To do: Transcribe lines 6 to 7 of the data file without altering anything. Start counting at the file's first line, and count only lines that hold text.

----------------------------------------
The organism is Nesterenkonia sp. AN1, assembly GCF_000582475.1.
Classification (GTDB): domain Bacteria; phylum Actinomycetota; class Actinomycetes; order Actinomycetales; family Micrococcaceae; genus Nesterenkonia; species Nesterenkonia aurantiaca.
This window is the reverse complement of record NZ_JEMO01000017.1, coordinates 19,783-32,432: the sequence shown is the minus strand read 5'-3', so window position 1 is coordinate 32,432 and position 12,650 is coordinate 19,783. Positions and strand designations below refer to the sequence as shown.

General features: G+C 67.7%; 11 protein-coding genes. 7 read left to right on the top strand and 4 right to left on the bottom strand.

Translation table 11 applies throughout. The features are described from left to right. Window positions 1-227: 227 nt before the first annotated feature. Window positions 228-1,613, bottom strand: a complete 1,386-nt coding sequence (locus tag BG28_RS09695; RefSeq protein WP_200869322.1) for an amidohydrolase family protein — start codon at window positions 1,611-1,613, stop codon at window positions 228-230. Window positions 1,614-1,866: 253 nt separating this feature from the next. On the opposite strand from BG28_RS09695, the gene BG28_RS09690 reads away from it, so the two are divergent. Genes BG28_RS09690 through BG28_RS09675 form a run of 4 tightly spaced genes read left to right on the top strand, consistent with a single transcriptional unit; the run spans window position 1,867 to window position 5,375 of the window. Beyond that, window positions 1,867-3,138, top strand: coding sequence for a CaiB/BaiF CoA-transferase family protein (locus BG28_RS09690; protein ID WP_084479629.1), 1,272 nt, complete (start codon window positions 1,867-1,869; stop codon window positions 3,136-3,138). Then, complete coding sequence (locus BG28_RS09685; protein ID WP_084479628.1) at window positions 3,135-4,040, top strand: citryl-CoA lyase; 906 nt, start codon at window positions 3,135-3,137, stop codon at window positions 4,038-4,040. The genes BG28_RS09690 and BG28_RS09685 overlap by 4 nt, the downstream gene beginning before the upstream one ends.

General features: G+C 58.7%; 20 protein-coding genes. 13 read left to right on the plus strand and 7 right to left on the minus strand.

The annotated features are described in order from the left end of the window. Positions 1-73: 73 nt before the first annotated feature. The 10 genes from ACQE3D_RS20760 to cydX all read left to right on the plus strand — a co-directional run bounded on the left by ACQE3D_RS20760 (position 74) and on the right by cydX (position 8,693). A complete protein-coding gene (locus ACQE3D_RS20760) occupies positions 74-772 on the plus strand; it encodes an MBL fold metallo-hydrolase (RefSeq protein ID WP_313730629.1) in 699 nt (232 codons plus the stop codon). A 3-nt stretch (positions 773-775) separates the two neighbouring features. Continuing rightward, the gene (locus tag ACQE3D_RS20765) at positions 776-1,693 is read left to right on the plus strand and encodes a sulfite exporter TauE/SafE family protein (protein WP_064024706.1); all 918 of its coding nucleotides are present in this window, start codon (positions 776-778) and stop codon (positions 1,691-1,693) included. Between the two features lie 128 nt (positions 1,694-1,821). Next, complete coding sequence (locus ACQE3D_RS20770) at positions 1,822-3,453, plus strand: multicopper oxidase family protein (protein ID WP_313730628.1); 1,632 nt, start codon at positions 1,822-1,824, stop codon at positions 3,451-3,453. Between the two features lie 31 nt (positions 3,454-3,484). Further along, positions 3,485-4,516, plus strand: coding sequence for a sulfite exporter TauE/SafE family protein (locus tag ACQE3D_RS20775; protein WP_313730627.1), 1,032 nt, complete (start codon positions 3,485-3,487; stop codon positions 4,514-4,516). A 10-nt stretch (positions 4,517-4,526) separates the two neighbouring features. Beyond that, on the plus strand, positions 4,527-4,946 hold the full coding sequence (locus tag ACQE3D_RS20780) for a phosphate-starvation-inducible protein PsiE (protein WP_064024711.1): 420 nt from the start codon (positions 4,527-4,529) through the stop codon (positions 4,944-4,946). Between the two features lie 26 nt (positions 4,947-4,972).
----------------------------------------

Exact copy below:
General features: G+C 58.7%; 20 protein-coding genes. 13 read left to right on the plus strand and 7 right to left on the minus strand.

The annotated features are described in order from the left end of the window. Positions 1-73: 73 nt before the first annotated feature. The 10 genes from ACQE3D_RS20760 to cydX all read left to right on the plus strand — a co-directional run bounded on the left by ACQE3D_RS20760 (position 74) and on the right by cydX (position 8,693). A complete protein-coding gene (locus ACQE3D_RS20760) occupies positions 74-772 on the plus strand; it encodes an MBL fold metallo-hydrolase (RefSeq protein ID WP_313730629.1) in 699 nt (232 codons plus the stop codon). A 3-nt stretch (positions 773-775) separates the two neighbouring features. Continuing rightward, the gene (locus tag ACQE3D_RS20765) at positions 776-1,693 is read left to right on the plus strand and encodes a sulfite exporter TauE/SafE family protein (protein WP_064024706.1); all 918 of its coding nucleotides are present in this window, start codon (positions 776-778) and stop codon (positions 1,691-1,693) included. Between the two features lie 128 nt (positions 1,694-1,821). Next, complete coding sequence (locus ACQE3D_RS20770) at positions 1,822-3,453, plus strand: multicopper oxidase family protein (protein ID WP_313730628.1); 1,632 nt, start codon at positions 1,822-1,824, stop codon at positions 3,451-3,453. Between the two features lie 31 nt (positions 3,454-3,484). Further along, positions 3,485-4,516, plus strand: coding sequence for a sulfite exporter TauE/SafE family protein (locus tag ACQE3D_RS20775; protein WP_313730627.1), 1,032 nt, complete (start codon positions 3,485-3,487; stop codon positions 4,514-4,516). A 10-nt stretch (positions 4,517-4,526) separates the two neighbouring features. Beyond that, on the plus strand, positions 4,527-4,946 hold the full coding sequence (locus tag ACQE3D_RS20780) for a phosphate-starvation-inducible protein PsiE (protein WP_064024711.1): 420 nt from the start codon (positions 4,527-4,529) through the stop codon (positions 4,944-4,946). Between the two features lie 26 nt (positions 4,947-4,972).